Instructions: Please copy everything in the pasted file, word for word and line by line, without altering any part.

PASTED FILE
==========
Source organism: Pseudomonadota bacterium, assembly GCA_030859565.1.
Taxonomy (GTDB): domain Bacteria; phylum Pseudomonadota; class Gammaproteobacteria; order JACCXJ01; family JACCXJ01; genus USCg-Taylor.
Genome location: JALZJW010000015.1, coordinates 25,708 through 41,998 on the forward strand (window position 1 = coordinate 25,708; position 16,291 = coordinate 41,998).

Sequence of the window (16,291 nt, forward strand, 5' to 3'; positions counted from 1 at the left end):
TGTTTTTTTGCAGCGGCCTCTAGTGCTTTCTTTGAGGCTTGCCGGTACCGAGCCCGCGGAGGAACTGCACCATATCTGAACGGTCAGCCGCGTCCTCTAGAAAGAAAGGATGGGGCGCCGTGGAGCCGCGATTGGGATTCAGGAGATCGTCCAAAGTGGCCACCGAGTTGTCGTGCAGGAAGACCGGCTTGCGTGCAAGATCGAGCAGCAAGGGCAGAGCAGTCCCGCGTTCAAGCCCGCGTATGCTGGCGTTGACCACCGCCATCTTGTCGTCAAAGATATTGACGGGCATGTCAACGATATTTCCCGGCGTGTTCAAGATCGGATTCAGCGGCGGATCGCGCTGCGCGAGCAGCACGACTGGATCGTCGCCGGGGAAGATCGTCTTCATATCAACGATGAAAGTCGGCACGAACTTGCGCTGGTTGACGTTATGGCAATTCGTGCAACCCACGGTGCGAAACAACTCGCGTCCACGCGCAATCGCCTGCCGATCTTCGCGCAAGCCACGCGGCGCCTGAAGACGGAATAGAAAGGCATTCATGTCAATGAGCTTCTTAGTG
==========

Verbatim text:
Source organism: Pseudomonadota bacterium, assembly GCA_030859565.1.
Taxonomy (GTDB): domain Bacteria; phylum Pseudomonadota; class Gammaproteobacteria; order JACCXJ01; family JACCXJ01; genus USCg-Taylor.
Genome location: JALZJW010000015.1, coordinates 25,708 through 41,998 on the forward strand (window position 1 = coordinate 25,708; position 16,291 = coordinate 41,998).

Sequence of the window (16,291 nt, forward strand, 5' to 3'; positions counted from 1 at the left end):
TGTTTTTTTGCAGCGGCCTCTAGTGCTTTCTTTGAGGCTTGCCGGTACCGAGCCCGCGGAGGAACTGCACCATATCTGAACGGTCAGCCGCGTCCTCTAGAAAGAAAGGATGGGGCGCCGTGGAGCCGCGATTGGGATTCAGGAGATCGTCCAAAGTGGCCACCGAGTTGTCGTGCAGGAAGACCGGCTTGCGTGCAAGATCGAGCAGCAAGGGCAGAGCAGTCCCGCGTTCAAGCCCGCGTATGCTGGCGTTGACCACCGCCATCTTGTCGTCAAAGATATTGACGGGCATGTCAACGATATTTCCCGGCGTGTTCAAGATCGGATTCAGCGGCGGATCGCGCTGCGCGAGCAGCACGACTGGATCGTCGCCGGGGAAGATCGTCTTCATATCAACGATGAAAGTCGGCACGAACTTGCGCTGGTTGACGTTATGGCAATTCGTGCAACCCACGGTGCGAAACAACTCGCGTCCACGCGCAATCGCCTGCCGATCTTCGCGCAAGCCACGCGGCGCCTGAAGACGGAATAGAAAGGCATTCATGTCAATGAGCTTCTTAGTG